Wednesday, February 7, 2007

DSLs and Computer Graphics

The use of Domain Specific Languages in Teaching Computer Graphics Courses

Gordon DuQuesnay

Analysis of Programming Languages, Assignment 1
Wessel Thomas
February, 2007


Domain Specific Languages (DSLs) are limited forms of computer language designed for a specific class of problems. This approach to programming has been used for some time, for instance, it is very common among LISP and Smalltalk programmers. In spite of their having been around since the dawn of programming they have only recently become a hot topic for discussion in the industry. In this paper I will examine a particular a subset of DSLs referred to as Internal DSLs (Fowler 2006), and how they can be implemented in the Ruby language. I will further show how they could be used in computer science courses such as the "Computer Graphics" course as taught at the University of Technology's School of Computing and Information Technology.

Problem Statement:

Computer Science courses often attempt to deliver very challenging, technically complex content. While some complexity is unavoidable the level of complexity in a course is often compounded by the need to also teach topics that introduce incidental complexity along with the core topic. For example consider the Computer Graphics course, the core complexity of this course involves the various algorithms for producing complex shapes in two and three dimensions by building upon graphic primitives, the most basic being the displaying of a single pixel. However, in addition to this the students must also master C++ and OpenGL, each of which introduce additional incidental complexity. The use of a DSL for graphics could allow the course to focus on the essentials of graphics without having to also concurrently deal with the complexities of C++ and OpenGL.

Research Questions:

  • How can DSLs help to reduce complexity?
  • What type of DSL would be best suited for use in the compter graphics course?
  • What language would be best for writing the DSL?

Literature Review:

How can DSLs help to reduce complexity?
In his paper No Silver Bullet, Brooks explains why he feels the software industry is unlikely to experience orders or magnitude increases in productivity. At the core of his argument is the idea that the complexity of any system can be divided into two parts, the essential and the accidental or incidental. The essential complexity is that which is inherent in the problem. The incidental complexity on the other hand is a function of the difficulty of adapting a general purpose language and platform to be able to solve that problem. Vanderburg asserts a third kind of complexity that arising from the dissonance due to mixing code addressing incidental and essential complexity and suggests DSLs as a way of minimizing this complexity.

What type of DSL would be best suited for use in the Compter Graphics course?
According to Freeze there are two ways to create a DSL. One is to invent a syntax from scratch, and build an interpreter or compiler (External DSL). The other is to tailor an existing general-purpose language by adding or changing methods, operators, and default actions (Internal DSL). The advantages of Internal DSLs as opposed to External make them well suited for use in computer science courses. In particular the speed of development would allow the lecturer to develop and modify the language as the course progresses tailoring the DSL as needed. The main disadvantage of Internal DSLs, that their syntax is constrained by the language they are written in(Fowler), is not insurmountable since the target users are programmers.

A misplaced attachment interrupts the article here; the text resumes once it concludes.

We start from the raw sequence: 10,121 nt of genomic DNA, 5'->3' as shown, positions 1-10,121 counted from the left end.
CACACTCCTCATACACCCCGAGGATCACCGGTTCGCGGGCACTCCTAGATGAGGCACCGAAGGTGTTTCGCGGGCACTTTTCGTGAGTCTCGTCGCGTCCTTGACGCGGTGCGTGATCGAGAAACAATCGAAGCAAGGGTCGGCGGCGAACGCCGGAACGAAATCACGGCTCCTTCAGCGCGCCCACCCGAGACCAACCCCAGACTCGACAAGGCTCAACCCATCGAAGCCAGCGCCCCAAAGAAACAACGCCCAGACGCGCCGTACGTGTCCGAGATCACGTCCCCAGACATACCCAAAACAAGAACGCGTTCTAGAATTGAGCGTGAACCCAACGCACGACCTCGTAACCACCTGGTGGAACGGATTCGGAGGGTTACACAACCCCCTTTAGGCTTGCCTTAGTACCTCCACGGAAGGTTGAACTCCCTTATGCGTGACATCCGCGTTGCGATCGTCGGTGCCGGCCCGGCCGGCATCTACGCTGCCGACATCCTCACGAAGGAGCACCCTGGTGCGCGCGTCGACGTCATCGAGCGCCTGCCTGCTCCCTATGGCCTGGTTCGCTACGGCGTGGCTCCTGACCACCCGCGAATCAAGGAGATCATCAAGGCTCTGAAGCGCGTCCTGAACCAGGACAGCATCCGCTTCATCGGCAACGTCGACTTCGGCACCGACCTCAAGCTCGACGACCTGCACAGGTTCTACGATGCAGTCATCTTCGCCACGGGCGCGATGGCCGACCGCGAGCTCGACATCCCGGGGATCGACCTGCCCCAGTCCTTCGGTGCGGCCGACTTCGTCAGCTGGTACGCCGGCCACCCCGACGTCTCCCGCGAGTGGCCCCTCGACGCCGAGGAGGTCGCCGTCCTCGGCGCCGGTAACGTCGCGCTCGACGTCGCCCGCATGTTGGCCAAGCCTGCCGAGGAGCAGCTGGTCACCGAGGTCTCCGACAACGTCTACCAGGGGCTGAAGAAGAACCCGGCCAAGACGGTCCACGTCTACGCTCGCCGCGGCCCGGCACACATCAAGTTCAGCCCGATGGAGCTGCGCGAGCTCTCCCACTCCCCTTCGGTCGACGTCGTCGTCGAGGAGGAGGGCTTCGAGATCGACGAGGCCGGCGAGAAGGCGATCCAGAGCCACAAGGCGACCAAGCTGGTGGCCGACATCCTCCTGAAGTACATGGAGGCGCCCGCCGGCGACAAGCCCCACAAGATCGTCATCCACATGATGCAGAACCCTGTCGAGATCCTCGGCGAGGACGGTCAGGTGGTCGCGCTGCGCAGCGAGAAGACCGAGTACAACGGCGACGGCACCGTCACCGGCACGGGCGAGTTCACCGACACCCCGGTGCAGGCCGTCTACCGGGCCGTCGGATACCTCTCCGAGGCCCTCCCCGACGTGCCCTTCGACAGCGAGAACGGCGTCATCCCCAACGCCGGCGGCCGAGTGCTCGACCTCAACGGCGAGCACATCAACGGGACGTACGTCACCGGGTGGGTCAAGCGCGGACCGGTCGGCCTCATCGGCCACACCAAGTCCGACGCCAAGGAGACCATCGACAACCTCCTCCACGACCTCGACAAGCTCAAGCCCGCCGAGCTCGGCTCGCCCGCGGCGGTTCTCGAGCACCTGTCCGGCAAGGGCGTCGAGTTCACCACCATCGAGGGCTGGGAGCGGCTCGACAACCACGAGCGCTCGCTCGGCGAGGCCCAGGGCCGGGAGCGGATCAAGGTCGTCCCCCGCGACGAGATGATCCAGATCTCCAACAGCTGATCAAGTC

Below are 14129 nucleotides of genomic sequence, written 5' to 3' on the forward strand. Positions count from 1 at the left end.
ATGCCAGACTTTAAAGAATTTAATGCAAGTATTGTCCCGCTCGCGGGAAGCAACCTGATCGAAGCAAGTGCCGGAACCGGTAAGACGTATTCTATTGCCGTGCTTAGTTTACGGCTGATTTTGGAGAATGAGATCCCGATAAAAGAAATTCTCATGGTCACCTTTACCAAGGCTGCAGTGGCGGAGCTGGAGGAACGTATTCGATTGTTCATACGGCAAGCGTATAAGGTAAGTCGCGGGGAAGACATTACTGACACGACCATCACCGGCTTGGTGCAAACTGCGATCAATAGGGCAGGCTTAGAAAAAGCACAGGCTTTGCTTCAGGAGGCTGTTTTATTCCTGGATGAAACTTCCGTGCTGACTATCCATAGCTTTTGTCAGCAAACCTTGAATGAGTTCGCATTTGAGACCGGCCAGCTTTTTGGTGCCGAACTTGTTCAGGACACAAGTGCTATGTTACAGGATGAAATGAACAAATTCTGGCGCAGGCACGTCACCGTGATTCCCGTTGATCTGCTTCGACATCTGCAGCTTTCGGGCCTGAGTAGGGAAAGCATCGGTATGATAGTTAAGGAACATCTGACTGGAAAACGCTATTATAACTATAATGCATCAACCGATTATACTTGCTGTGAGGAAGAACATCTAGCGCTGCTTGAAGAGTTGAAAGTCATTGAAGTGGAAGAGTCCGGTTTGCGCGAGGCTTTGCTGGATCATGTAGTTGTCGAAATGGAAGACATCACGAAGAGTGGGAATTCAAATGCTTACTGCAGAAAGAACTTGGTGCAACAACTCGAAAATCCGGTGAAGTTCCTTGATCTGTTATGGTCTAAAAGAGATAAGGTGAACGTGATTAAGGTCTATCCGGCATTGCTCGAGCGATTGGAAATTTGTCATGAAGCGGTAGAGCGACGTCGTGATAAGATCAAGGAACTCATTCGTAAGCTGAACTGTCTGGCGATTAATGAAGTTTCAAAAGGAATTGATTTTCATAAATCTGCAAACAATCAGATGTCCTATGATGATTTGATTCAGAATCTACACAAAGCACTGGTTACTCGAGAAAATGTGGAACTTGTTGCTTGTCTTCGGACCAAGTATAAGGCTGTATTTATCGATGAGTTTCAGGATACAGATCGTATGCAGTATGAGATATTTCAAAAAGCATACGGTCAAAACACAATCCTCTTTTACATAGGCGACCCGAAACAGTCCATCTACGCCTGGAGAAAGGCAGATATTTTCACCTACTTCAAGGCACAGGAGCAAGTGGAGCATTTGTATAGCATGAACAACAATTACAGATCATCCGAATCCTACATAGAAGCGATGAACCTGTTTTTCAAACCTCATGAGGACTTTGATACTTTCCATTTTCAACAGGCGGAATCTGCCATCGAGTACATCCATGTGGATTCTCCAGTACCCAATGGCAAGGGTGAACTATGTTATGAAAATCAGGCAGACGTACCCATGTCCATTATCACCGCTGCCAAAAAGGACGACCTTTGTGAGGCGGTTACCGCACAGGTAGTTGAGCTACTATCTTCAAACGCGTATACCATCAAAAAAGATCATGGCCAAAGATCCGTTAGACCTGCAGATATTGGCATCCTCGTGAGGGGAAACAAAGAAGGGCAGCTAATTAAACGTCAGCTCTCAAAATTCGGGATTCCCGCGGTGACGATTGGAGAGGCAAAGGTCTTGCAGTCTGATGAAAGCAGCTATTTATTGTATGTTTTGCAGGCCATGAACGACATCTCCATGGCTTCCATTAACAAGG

What language would be best for writing the DSL?
Internal DSLs, since they are limited by the syntax of their host language are best expressed in languages that have terse, flexible but expressive syntax. This makes dynamic, interpreted languages such as Ruby ideal (Fowler).


To illustrate the advantage of using a DSL for teaching graphics consider the following OpenGL program in c++:
#include <gl/glut.h>

const int width=640;
const int height=480;

void display(void)

void reshape(int w, int h)
glOrtho(-300.0, 300.0, -200.0, 200.0, -1.0, 1.0);

void main(int argc, char **argv)
glutInitWindowSize(width, height);
glutCreateWindow("Graphics Programming Basics");
Notice the complexity of even this simple program, also notice the mixing of the essential and incidental complexity. With words and symbols like "void", "int", "**", "}" and ";" which really have little to do with graphics sprinkled throughout the code. An internal DSL written in Ruby could reduce this complexity allowing the same program to be written like this:

window :title=>"Graphics Programming Basics", :width=>640, :height=>480
Ortho(-300, 300, -200, 200)
lineStrip do



Brooks, F (1986) No Silver Bullet: Essence and Accidents of Software Engineering. Retrieved February 7, 2007


Buck, J (2006) Writing Domain Specific Languages. Retrieved February 7, 2007

Web Site:

Deursen , A., Klint , P., Visser, J. (1998)Domain-Specific Languages:An Annotated Bibliography.

Retrieved February 7, 2007


Fowler, M. (2006). Introduction to Domain Specific Languages.
Retrieved February 4, 2007, from InfoQ Web Site:

Fowler, M. (2005). Language Workbenches: The Killer-App for Domain Specific Languages?

Retrieved Februery 7, 2007, from Martin Fowler's Bliki

Web Site:

Frecho, J. (2003) Domain-Specific Languages - An Overview. Retrieved February 7, 2007


Freeze, J (2006) Creating DSLs with Ruby. Retrieved February 7, 2007

Graham, P (1993) Programming Bottom Up. Retrieved February 7, 2007


Olsen, R (2006). Building a DSL in Ruby. Retrieved February 4, 2007,
from Russ Olsen's Weblog
Web Site:

Vanderburg, G (2006) Interviewed by Geoffrey Grosenbach. Retrieved February 7, 2007
from Rails Podcast
Web Site:

Wikipedia Article (2007) No Silver Bullet. Retrieved February 7, 2007


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